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Elderly Cal Grad Held by North Korea Had Secret Role in Korean War

The 85-year-old UC Berkeley grad and former Berkeley teacher detained by North Korea, Merrill Newman, secretly trained anti-Communist guerrillas to fight behind enemy lines in the Korean War, according to news reports.

In this Associated Press photo posted on AOL.com, North Korean detainee Merrill Newman – a UC Berkeley grad who taught high school in Berkeley – is shown putting his thumb print on what the North Korean government said was his apology.
In this Associated Press photo posted on AOL.com, North Korean detainee Merrill Newman – a UC Berkeley grad who taught high school in Berkeley – is shown putting his thumb print on what the North Korean government said was his apology.

By Kari Hulac

Merrill Newman, an 85-year-old UC Berkeley grad who once taught high school in Berkeley and who has been detained for more than a month in North Korea, was involved in secretly training anti-communist guerrillas fighting behind enemy lines in the Korean War in a once-top-secret U.S. Army unit nicknamed the "White Tigers,'' the San Jose Mercury News reported

According to a lengthy report from Reuters Saturday, the Kuwol Regiment, or "Kuwolsan" in Korean, meaning "September Mountain," was named after a mountain in western North Korea where the guerrillas sought refuge as soldiers of the KPA swept down the Korean peninsula when war broke out.

Also on Saturday, news reports on AOL.com said the Swedish ambassador reportedly has seen Merrill Newman, who resides in Palo Alto, and that he is in good health.

Newman's family in Southern California said in a statement that the State Department told them that the Swedish ambassador to North Korea had visited the Newman at a Pyongyang hotel.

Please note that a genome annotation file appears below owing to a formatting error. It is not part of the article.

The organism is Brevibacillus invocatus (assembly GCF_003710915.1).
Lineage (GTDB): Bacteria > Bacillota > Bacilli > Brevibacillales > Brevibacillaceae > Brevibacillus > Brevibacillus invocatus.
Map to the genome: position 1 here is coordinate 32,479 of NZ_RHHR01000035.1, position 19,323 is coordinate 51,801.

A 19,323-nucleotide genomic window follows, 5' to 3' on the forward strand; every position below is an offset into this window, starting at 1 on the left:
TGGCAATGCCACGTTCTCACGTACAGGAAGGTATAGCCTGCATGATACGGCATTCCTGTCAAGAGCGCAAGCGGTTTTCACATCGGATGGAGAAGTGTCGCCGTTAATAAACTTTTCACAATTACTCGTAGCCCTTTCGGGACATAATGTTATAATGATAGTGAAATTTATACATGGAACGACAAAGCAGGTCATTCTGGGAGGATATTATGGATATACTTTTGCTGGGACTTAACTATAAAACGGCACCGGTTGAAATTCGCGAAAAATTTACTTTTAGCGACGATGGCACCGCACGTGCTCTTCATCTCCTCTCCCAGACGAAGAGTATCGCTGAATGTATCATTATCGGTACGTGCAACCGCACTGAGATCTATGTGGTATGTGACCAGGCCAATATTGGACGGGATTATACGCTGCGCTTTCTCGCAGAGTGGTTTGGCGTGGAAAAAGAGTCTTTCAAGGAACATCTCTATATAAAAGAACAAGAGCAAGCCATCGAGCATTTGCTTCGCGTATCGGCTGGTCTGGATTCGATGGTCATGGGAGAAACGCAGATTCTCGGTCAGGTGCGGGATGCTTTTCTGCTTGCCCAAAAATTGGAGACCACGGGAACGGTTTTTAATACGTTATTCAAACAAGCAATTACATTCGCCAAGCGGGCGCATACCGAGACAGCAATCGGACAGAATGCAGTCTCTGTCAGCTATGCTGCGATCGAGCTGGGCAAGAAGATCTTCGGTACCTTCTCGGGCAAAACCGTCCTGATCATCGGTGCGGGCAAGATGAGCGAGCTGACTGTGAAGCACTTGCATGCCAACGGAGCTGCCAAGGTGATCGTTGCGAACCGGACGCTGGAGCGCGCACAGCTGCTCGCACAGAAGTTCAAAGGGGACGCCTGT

"We were very pleased to hear that the Ambassador was allowed to pay this first visit to Merrill," the statement said. "As a result of the visit, we know that Merrill is in good health. ... Merrill reports that he is being well treated and that the food is good."

An Obama administration official called for his release, urging North Korea to consider his age and health conditions.

Sweden handles consular issues for Americans in North Korea as the U.S. and North Korea have no diplomatic relations.

Newman's family said the ambassador's visit eased their concerns about his health, and pleaded with North Korean authorities to take his health and age into account and let him go as an act of humanitarian compassion.

The family's report came hours after North Korea state media released video showing Newman reading an apology for alleged crimes during the Korean War and for "hostile acts" against the state during a recent trip.

Pyongyang has been accused of previously coercing statements from detainees. There was no way to reach Newman and determine the circumstances of the alleged confession. But it was riddled with stilted English and grammatical errors, such as "I want not punish me."

"I have been guilty of a long list of indelible crimes against DPRK government and Korean people," said the four-page statement, adding: "Please forgive me."

Newman, who lives in the Palo Alto retirement home Channing House, has degrees from Stanford and U.C. Berkeley and has taught at schools in Berkeley and Livermore.

The statement, carried in the North's official Korean Central News Agency, said the war veteran allegedly attempted to meet with any surviving soldiers he had trained during the Korean War to fight North Korea, and that he admitted to killing civilians and brought an e-book criticizing North Korea. DPRK stands for the Democratic People's Republic of Korea, North Korea's official name.

It wasn't clear what will happen to Newman now. But the statement alleges that Newman says if he goes back to the U.S. he will tell the truth about the country.

The apology can be seen as Pyongyang taking steps needed to release Newman, said Yoo Ho-Yeol, a professor of North Korea studies at Korea University in Seoul. North Korea likely issued the confession in the form of an apology to resolve Newman's case quickly without starting legal proceedings, Yoo said.

Newman, an avid traveler, was taken off a plane Oct. 26 by North Korean authorities while preparing to leave the country after a 10-day tour. His traveling companion seated next to him, neighbor and former Stanford University professor Bob Hamrdla, was allowed to depart.

Newman's son, Jeffrey Newman, said his father wanted to return to the country where he spent three years during the Korean War.

North Korea has detained at least six Americans since 2009.

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